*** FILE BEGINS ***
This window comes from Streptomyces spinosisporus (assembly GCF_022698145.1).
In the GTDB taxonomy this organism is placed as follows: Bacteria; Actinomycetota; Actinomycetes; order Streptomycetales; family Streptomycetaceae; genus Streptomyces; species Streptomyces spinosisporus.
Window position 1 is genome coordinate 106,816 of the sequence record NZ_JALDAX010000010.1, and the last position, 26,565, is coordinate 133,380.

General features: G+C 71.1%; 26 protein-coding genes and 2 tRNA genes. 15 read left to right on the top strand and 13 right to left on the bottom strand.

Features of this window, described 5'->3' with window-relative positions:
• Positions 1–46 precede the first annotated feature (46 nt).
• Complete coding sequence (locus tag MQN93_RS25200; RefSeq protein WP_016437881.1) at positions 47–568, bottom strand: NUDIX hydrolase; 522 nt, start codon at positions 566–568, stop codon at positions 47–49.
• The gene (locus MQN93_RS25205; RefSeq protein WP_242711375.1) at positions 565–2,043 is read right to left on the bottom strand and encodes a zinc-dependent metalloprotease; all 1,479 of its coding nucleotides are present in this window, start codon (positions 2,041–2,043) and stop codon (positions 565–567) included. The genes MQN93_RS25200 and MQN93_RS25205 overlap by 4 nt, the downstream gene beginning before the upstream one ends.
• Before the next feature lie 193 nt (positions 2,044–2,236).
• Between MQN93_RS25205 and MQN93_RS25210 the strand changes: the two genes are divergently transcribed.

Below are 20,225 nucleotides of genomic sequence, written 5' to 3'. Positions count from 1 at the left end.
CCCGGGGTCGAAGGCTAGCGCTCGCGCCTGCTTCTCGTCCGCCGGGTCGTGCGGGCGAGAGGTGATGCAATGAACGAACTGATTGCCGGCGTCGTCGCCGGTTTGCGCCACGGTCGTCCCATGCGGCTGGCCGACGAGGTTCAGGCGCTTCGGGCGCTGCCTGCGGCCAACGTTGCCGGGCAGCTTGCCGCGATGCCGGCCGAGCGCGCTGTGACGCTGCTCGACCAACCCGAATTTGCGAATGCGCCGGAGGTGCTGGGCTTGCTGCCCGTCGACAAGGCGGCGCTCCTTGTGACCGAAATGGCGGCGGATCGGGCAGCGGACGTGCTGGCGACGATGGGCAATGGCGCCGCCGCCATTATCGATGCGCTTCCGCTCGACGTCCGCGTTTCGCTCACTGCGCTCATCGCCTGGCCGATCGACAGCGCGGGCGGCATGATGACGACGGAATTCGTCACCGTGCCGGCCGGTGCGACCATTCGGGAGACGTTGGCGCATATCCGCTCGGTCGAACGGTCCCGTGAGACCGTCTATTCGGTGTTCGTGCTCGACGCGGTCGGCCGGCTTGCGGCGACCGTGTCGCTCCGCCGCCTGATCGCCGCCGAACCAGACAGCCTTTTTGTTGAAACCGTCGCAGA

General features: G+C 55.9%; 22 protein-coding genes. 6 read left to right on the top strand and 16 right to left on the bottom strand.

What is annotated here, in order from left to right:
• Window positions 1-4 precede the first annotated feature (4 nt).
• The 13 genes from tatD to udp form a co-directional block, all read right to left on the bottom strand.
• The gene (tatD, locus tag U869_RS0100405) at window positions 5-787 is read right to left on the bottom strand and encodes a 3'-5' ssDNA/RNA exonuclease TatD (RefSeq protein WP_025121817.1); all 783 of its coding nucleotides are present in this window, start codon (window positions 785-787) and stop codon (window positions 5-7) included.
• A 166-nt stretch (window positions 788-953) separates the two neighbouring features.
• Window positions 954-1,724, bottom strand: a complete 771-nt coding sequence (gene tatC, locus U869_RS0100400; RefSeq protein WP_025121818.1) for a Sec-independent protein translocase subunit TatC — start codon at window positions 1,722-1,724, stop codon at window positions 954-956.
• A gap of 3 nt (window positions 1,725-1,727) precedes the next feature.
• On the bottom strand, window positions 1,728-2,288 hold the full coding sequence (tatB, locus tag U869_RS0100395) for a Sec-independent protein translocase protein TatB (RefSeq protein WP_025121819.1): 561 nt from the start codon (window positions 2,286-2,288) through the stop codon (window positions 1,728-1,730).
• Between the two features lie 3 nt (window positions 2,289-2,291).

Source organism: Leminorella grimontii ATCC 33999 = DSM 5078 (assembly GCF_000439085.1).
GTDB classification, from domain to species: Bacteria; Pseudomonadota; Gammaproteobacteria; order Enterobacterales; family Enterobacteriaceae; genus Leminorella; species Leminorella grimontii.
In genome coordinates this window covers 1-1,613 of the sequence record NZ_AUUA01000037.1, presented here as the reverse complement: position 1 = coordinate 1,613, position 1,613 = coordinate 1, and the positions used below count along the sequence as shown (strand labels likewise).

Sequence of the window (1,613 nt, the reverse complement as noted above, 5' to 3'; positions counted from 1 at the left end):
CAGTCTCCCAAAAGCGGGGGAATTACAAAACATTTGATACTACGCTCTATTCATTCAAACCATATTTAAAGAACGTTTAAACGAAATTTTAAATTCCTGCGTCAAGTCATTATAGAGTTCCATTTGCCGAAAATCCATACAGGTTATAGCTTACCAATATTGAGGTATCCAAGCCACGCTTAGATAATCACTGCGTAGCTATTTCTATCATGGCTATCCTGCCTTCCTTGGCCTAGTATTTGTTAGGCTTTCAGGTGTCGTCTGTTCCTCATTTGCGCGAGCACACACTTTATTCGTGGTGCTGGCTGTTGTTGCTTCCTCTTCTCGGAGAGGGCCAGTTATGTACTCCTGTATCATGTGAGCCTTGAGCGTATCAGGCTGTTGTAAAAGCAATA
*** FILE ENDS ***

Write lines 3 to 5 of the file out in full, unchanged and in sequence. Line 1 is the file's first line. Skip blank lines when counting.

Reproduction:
Window position 1 is genome coordinate 106,816 of the sequence record NZ_JALDAX010000010.1, and the last position, 26,565, is coordinate 133,380.

General features: G+C 71.1%; 26 protein-coding genes and 2 tRNA genes. 15 read left to right on the top strand and 13 right to left on the bottom strand.

Features of this window, described 5'->3' with window-relative positions: